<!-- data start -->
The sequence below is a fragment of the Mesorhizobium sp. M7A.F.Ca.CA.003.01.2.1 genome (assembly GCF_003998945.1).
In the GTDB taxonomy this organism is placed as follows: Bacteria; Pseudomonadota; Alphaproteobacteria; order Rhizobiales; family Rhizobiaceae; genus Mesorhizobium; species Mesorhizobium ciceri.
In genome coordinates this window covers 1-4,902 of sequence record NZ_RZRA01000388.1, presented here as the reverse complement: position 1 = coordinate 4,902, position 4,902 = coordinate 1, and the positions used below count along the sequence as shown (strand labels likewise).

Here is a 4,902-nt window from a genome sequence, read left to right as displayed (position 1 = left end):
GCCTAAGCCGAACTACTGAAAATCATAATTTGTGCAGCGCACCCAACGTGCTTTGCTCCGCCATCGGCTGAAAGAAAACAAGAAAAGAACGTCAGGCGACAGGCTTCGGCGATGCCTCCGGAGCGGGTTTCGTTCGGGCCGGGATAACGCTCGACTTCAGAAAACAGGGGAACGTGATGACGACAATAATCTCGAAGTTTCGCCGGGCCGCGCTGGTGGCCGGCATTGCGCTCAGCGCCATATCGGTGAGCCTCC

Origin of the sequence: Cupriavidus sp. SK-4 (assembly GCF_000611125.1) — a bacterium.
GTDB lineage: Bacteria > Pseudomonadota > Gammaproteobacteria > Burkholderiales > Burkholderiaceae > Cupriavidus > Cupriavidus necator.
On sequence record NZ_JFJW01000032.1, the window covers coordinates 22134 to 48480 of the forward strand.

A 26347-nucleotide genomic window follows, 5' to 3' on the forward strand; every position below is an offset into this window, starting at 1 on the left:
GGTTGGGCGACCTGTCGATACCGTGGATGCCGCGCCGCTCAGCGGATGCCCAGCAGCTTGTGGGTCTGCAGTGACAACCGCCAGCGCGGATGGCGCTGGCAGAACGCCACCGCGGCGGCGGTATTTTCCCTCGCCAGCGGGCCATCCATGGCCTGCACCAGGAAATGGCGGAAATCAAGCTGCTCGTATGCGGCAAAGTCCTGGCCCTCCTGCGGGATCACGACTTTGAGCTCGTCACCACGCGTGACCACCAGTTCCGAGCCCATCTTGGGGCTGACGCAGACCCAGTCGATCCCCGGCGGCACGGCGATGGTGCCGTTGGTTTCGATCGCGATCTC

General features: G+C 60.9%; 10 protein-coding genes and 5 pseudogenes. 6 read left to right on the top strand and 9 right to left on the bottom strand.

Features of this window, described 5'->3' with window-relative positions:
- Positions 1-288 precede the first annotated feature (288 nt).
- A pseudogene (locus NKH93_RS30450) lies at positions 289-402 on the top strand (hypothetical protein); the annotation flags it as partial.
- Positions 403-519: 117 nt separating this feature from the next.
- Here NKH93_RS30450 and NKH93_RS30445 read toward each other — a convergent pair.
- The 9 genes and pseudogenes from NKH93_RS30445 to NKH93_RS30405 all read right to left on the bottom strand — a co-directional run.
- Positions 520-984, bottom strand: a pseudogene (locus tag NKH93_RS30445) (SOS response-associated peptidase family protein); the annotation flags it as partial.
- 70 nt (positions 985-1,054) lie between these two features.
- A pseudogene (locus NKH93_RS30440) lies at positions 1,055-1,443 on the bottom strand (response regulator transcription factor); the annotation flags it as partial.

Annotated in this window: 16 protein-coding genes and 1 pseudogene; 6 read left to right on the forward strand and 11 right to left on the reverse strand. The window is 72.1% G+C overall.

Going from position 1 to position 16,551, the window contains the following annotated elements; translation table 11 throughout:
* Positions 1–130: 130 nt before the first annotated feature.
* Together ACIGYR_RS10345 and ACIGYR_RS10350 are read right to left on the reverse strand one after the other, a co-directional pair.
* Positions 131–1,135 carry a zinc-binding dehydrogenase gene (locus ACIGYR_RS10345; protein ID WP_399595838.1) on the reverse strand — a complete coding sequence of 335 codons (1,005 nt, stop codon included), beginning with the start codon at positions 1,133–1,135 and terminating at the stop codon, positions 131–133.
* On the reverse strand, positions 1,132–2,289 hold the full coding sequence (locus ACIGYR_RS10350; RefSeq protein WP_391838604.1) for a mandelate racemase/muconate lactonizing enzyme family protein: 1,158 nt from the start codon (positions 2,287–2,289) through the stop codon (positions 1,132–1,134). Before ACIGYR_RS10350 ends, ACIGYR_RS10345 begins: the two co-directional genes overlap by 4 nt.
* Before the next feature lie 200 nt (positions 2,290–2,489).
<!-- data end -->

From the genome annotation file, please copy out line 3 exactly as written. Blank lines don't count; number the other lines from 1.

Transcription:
In genome coordinates this window covers 1-4,902 of sequence record NZ_RZRA01000388.1, presented here as the reverse complement: position 1 = coordinate 4,902, position 4,902 = coordinate 1, and the positions used below count along the sequence as shown (strand labels likewise).